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What we know, and what we don’t know, about the Giants after 4 games

We have learned some things, but there are still many questions to be answered

NFL: Chicago Bears at New York Giants Brad Penner-USA TODAY Sports

We have learned a few things about the 2022 New York Giants through the season’s first four games, including that maybe, just maybe, they are better than we thought. Here is a look at some of what we know, and don’t know, about the Giants at this point in the season.

We know that Saquon Barkley is SAQUON BARKLEY again. Barkley leads the league in rushing yards (463) and scrimmage yards (570). Barkley is on pace for 1,968 rushing yards and 2,423 total yards from scrimmage. At this rate, Barkley will break Tiki Barber’s 2005 single-season franchise records 1,860 rushing yards and 2,390 all-purpose yards. He is averaging 115.8 rushing yards per game, with Nick Chubb of the Cleveland Browns (114.8) the only other back in triple digits.

We don’t know how much longer Barkley will be a Giant. There remains the possibility that someone could overwhelm GM Joe Schoen with an offer he can’t refuse at the trade deadline. And yes, accepting such an offer would likely doom the Giants’ to a miserable offensive performance the second half of the season. The Giants could give Barkley a new contract at season’s end. They could franchise tag him. We’ll see.

We know the Giants, thanks to Barkley and Daniel Jones, can run the football. The Giants are No. 1 in the NFL in rushing yards per game (192.5) and rushing yards (770). They are second in the league in Expected Points Added (23.88) by the rushing offense. They are tied with the Browns for the league lead in runs of 10 yards or more with 25.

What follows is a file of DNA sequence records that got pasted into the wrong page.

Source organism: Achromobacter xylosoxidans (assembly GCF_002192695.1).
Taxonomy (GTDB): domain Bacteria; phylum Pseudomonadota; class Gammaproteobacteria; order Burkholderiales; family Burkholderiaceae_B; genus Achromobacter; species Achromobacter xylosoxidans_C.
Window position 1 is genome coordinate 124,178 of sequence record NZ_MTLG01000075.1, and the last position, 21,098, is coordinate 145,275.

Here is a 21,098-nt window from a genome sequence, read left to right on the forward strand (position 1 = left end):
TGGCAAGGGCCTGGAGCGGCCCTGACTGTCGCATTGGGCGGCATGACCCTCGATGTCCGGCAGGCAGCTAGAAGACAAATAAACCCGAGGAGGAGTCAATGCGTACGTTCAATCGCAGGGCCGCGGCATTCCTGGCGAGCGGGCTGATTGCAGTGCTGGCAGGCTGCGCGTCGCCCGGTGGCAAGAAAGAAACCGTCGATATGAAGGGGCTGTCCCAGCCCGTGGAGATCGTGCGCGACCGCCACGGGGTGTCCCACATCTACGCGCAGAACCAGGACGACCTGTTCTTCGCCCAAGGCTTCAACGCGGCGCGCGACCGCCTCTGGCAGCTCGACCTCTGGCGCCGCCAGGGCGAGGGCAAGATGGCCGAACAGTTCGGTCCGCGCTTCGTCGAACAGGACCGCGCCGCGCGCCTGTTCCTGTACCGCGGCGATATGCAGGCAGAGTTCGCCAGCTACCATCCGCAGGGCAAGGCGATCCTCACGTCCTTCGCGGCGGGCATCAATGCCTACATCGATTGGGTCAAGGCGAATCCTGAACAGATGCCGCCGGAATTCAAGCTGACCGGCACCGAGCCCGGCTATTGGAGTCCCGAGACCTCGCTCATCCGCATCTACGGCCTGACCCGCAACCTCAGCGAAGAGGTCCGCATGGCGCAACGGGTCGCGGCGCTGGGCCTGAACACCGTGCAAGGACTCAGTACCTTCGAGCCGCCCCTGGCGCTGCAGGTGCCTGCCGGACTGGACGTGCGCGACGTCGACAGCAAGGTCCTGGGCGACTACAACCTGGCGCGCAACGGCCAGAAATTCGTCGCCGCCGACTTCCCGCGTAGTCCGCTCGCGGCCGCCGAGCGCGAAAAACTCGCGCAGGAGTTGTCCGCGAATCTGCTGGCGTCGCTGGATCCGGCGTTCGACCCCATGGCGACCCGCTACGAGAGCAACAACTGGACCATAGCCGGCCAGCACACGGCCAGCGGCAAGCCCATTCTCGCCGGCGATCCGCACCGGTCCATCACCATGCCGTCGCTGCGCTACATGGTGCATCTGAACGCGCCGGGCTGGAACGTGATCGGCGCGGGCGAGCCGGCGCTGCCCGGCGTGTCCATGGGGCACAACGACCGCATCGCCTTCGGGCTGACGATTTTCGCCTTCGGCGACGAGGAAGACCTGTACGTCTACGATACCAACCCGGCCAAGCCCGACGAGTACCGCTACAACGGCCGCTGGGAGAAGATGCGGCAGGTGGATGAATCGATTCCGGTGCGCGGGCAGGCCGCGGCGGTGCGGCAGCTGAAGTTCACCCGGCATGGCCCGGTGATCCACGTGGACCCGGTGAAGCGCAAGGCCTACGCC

We don’t know if they will ever be able to pass the ball consistently. The Giants have yet to pass for 200 yards in a game. They are 31st in yards passing per game (139.5) and total yards (558). They are 28th in Expected Points Added (-14.44) from passing the ball. They are last in the league with only four passing plays of 20 or more yards. Sterling Shepard and Collin Johnson are gone for the year. Wan’Dale Robinson and Kadarius Toney have barely played, and we don’t know when we will see them again. Kenny Golladay has been unproductive, to be kind, and now has a knee injury. The only reliable wide receiver they have had thus far is Richie James, a career backup and kick returner. Realistically, there is little the Giants can do to upgrade the position until the offseason.

We know that Andrew Thomas has become an elite left tackle. Make the case for Tristan Wirfs of the Tampa Bay Buccaneers if you want, but it is becoming increasingly difficult to say that the Giants did the wrong thing in 2020 by taking Thomas No. 4 overall.

We don’t know yet about the rest of the offensive line. Evan Neal should be fine at right tackle, though there have been and will continue to be growing pains. The interior of the line, though, is a weakness unlikely to be substantially upgraded until the offseason. Jon Feliciano is a stop-gap at center. Maybe Mark Glowinski at right guard, too. Ben Bredeson is probably not the answer at left guard. Shane Lemieux might not be, either. Josh Ezeudu doesn’t seem ready. Marcus McKethan is on IR with a torn ACL. Nick Gates? Even if he comes off PUP this week as had been speculated there is no guarantee he will play this season.